In the last three years, the Coke Studio comeback is announced, not just via revealing interviews from producers/ artists, social media campaigns, billboards and nonstop advertisement, press events et al but also through the arrival of an all-star patriotic number that is meant to evoke feelings of patriotism.
In season eight, we heard all featured artists on Coke Studio 8 coming together to sing ‘Sohni Dharti’ which was a beautiful effort even as one wondered what it is that we’re meant to celebrate in these polarizing, divisive times. Celebrating for the sake of celebration makes no sense.
With Coke Studio 9 came another patriotic number - ‘Aye Rah-e-Haq- Ke Shaheedo’- a rendition that was unquestionably moving but also served as a tragic reminder that the perpetual violence and deaths in our midst cannot be escaped and has spilled into every part of life, even something as benign as a music show.
Moreover, to some degree, it perpetuated the glory of martyr culture that is so prevalent in Pakistan at a time when we need to stop looking at innocent deaths in such binary terms.
The patriot act of Coke Studio is, therefore, now wearing thin and needs to be done away with in the aftermath of the lackluster National Anthem that has heralded the return of another new season.
Though the Coke Studio version of the National Anthem features all of the artists who make up the current season, there is plenty wrong with this production. First, it lacks energy of any sort. What felt innovative once –iconic songs with a not-so-hidden message reinterpreted - now looks and sounds a lot like pandering for the sake of ratings and numbers.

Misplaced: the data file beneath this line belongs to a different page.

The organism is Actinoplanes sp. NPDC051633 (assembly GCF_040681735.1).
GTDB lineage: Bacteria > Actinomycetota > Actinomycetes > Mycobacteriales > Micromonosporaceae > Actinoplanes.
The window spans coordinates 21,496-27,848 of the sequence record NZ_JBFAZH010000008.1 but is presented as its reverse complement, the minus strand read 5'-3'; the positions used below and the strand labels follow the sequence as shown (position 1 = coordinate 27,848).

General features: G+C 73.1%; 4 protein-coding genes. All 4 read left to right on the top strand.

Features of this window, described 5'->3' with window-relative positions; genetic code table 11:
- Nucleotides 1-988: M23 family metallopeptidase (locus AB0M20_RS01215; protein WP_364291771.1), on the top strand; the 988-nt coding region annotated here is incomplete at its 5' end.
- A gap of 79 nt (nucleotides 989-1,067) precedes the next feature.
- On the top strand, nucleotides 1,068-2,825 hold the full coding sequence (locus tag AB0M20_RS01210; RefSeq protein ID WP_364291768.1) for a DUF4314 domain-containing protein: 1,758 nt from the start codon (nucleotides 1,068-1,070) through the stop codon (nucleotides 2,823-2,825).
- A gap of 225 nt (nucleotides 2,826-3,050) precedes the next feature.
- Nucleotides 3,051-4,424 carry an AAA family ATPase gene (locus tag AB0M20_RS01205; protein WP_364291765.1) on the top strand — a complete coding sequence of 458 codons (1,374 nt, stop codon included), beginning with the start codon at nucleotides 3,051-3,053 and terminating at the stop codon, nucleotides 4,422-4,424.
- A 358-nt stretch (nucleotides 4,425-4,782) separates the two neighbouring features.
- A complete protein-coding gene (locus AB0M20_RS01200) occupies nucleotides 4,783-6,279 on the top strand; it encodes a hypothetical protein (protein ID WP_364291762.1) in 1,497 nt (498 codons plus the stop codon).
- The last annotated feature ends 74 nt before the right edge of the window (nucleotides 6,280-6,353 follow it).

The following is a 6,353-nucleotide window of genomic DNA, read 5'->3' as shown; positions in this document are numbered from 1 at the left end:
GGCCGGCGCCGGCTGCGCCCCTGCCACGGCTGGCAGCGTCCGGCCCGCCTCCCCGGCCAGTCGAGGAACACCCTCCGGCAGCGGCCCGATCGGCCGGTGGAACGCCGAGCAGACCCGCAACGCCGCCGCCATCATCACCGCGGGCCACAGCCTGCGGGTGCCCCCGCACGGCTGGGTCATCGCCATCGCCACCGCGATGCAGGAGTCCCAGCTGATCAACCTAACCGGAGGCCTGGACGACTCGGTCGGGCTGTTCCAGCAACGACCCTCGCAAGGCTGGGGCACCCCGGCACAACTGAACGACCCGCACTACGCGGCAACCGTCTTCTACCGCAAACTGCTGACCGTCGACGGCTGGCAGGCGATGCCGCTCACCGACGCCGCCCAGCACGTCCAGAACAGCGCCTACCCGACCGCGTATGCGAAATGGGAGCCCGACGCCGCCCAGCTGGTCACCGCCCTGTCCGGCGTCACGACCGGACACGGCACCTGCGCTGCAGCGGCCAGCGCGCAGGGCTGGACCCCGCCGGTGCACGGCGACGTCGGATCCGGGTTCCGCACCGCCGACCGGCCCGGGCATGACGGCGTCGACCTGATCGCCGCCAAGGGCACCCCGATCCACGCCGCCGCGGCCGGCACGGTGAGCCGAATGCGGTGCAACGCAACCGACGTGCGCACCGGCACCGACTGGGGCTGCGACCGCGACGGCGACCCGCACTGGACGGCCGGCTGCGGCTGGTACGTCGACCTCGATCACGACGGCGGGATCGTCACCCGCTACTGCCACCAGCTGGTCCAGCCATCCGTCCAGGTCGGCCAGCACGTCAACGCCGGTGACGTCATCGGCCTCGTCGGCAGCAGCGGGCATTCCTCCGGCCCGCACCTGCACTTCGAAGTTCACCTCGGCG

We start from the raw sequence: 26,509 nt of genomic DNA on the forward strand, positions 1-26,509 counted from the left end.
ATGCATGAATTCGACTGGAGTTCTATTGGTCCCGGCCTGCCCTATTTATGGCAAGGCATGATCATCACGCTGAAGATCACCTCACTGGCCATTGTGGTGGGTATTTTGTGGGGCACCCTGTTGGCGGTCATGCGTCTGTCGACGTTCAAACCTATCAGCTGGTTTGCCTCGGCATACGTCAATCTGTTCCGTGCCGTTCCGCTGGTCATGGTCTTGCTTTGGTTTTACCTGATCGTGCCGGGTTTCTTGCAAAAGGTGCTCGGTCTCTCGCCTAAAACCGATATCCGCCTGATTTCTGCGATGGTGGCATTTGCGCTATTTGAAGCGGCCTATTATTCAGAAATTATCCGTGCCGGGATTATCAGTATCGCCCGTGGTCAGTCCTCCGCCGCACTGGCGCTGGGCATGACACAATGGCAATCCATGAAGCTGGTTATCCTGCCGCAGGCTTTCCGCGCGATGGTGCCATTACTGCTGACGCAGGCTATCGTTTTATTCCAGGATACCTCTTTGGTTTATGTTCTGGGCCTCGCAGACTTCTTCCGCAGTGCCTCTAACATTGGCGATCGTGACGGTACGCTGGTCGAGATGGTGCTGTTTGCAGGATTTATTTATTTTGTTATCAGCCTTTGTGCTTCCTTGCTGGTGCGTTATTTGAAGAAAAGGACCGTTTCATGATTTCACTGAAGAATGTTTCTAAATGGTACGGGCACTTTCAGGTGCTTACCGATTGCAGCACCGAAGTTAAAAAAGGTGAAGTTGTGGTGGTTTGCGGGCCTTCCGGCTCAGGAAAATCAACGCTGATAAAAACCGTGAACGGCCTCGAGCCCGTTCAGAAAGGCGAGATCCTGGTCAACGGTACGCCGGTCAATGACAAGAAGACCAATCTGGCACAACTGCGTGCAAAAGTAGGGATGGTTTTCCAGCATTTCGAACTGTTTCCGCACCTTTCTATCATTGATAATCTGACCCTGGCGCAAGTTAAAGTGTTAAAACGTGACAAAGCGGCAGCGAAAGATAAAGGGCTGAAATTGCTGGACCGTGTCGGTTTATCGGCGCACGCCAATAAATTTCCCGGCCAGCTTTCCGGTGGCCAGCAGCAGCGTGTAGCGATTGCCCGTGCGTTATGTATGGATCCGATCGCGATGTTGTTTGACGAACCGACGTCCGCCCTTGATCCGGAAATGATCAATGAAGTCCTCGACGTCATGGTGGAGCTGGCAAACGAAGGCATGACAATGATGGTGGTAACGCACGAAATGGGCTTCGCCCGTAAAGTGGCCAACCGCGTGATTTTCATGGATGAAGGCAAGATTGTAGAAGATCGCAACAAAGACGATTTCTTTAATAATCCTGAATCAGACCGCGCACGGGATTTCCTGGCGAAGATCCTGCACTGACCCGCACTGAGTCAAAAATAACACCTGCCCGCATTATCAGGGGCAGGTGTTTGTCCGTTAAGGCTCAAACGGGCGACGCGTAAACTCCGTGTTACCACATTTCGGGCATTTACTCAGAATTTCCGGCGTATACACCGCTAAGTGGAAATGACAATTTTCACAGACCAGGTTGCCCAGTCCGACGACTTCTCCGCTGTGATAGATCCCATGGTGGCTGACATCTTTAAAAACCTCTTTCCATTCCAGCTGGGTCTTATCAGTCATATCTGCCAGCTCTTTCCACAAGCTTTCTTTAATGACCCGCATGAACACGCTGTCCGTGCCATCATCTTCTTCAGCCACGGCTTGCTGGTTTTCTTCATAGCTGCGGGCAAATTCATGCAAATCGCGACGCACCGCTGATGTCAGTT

The musical treatment also doesn’t help matters and feels disjointed. The pairing of musicians within this song is it weakest link. Rahat Fateh Ali Khan overshadows Ali Noor, Arieb Azhar overshadows Faiza Mujahid while Ahmed Jahanzeb and Shafqat Amanat Ali do not complement each other at all.
Strings, the executive producers of Coke Studio since season seven, produced this particular rendition and said in a press statement, “By bringing together some of the biggest names in Pakistan’s music industry to sing our revered National Anthem, we hope to rekindle the spirit of patriotism and social consciousness in the heart of every Pakistani. This is more significant now than ever, as we are marking seventy years of our independence.”
I’m not sure what counts as spirit of patriotism and “social consciousness” but in a year where death, disease, terror, losses, misogyny and grief have defined proceedings and so many are mourning deaths of loved ones and suffering, the true meaning of the spirit of patriotism feels lost somewhere in translation.
It is also true that every August brings with it a number of patriotic songs; it is a trend that Coke Studio is cashing on and after ten years, they need to think outside the box.
Another year of Independence, especially the 70th year, should bring with it introspection and the will to change, not another rendition of the same. If the patriotic fever can’t be done away with, then artists need to create new melodies and stop ruining things that remain sacred at a time when even the sacred is not safe from forces of extremism.